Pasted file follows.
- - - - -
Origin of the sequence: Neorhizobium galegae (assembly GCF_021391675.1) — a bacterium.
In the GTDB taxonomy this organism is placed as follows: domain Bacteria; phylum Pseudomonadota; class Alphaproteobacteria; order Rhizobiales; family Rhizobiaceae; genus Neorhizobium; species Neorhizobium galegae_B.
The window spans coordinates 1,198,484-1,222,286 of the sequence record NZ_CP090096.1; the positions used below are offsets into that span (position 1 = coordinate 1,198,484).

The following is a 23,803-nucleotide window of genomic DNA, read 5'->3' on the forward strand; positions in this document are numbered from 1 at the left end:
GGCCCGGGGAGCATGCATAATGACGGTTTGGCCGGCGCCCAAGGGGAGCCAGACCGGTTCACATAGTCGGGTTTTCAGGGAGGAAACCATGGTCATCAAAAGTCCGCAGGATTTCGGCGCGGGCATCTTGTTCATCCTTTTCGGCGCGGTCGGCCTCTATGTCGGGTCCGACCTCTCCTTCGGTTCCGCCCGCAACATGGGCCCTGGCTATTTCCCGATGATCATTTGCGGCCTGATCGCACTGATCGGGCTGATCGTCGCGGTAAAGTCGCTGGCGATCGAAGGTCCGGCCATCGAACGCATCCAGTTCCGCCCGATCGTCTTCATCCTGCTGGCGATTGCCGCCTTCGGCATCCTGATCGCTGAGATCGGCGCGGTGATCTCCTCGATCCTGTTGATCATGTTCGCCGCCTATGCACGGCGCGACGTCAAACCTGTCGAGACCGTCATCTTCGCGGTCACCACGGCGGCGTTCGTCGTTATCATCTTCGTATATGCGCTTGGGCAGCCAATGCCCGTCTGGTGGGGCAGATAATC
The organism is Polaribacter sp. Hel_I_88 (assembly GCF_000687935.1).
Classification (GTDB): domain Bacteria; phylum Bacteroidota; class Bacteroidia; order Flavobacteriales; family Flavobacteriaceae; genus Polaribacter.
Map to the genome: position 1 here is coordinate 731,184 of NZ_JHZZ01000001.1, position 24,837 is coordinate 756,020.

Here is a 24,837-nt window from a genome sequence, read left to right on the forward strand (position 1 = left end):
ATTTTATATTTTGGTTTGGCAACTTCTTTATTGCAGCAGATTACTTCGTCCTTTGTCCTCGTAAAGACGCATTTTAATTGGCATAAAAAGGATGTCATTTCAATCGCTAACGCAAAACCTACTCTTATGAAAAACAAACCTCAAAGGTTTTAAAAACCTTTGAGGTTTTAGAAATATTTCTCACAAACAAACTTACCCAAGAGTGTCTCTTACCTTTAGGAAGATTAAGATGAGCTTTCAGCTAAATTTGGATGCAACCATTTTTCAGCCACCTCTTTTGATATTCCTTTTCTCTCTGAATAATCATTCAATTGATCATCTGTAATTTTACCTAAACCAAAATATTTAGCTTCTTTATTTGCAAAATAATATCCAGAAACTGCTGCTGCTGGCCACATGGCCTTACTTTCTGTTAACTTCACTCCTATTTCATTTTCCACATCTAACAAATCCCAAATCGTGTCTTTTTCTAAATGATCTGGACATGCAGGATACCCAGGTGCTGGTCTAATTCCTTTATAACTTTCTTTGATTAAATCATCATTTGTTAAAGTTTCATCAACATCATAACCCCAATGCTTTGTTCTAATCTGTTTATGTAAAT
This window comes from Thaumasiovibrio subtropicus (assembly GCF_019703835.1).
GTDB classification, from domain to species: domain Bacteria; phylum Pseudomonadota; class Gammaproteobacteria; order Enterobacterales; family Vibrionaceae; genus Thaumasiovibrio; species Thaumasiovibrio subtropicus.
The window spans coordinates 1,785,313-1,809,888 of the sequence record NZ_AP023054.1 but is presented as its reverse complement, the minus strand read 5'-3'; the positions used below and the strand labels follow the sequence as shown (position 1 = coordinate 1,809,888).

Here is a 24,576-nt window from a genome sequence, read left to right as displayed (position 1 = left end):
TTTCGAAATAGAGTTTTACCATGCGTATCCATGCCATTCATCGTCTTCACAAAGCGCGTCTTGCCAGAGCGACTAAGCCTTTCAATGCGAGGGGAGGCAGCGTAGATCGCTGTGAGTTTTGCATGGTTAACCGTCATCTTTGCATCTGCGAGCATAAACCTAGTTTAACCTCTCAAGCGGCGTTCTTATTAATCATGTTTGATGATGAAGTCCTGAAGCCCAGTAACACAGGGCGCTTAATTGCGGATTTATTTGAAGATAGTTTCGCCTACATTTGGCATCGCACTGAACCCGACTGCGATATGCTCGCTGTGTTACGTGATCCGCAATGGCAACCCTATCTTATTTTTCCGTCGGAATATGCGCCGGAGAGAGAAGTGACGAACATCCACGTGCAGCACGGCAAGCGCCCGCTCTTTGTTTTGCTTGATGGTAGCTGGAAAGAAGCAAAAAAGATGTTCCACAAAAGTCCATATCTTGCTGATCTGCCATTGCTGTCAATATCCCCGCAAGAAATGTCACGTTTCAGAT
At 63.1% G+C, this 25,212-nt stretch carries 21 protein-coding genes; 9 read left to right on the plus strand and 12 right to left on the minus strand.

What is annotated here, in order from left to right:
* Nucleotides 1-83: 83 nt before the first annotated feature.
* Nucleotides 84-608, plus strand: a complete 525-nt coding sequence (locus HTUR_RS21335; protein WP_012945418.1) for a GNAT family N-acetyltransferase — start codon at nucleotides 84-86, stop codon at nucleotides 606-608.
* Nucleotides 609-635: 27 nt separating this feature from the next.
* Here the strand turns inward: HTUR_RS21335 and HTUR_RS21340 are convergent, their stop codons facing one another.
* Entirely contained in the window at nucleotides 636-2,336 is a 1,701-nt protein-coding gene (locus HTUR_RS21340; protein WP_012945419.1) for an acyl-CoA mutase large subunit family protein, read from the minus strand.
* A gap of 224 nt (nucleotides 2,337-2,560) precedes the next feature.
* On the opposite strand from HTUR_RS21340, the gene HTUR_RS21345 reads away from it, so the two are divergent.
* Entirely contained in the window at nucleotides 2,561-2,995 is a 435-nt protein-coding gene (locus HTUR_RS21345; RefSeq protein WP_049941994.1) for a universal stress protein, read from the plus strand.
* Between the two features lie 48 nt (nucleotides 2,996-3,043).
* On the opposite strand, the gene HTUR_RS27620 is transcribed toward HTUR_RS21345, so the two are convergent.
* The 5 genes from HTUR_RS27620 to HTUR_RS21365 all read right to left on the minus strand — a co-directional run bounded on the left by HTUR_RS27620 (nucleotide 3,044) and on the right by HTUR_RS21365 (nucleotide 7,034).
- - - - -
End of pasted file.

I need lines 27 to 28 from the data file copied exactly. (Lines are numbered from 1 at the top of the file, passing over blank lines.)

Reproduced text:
* On the opposite strand, the gene HTUR_RS27620 is transcribed toward HTUR_RS21345, so the two are convergent.
* The 5 genes from HTUR_RS27620 to HTUR_RS21365 all read right to left on the minus strand — a co-directional run bounded on the left by HTUR_RS27620 (nucleotide 3,044) and on the right by HTUR_RS21365 (nucleotide 7,034).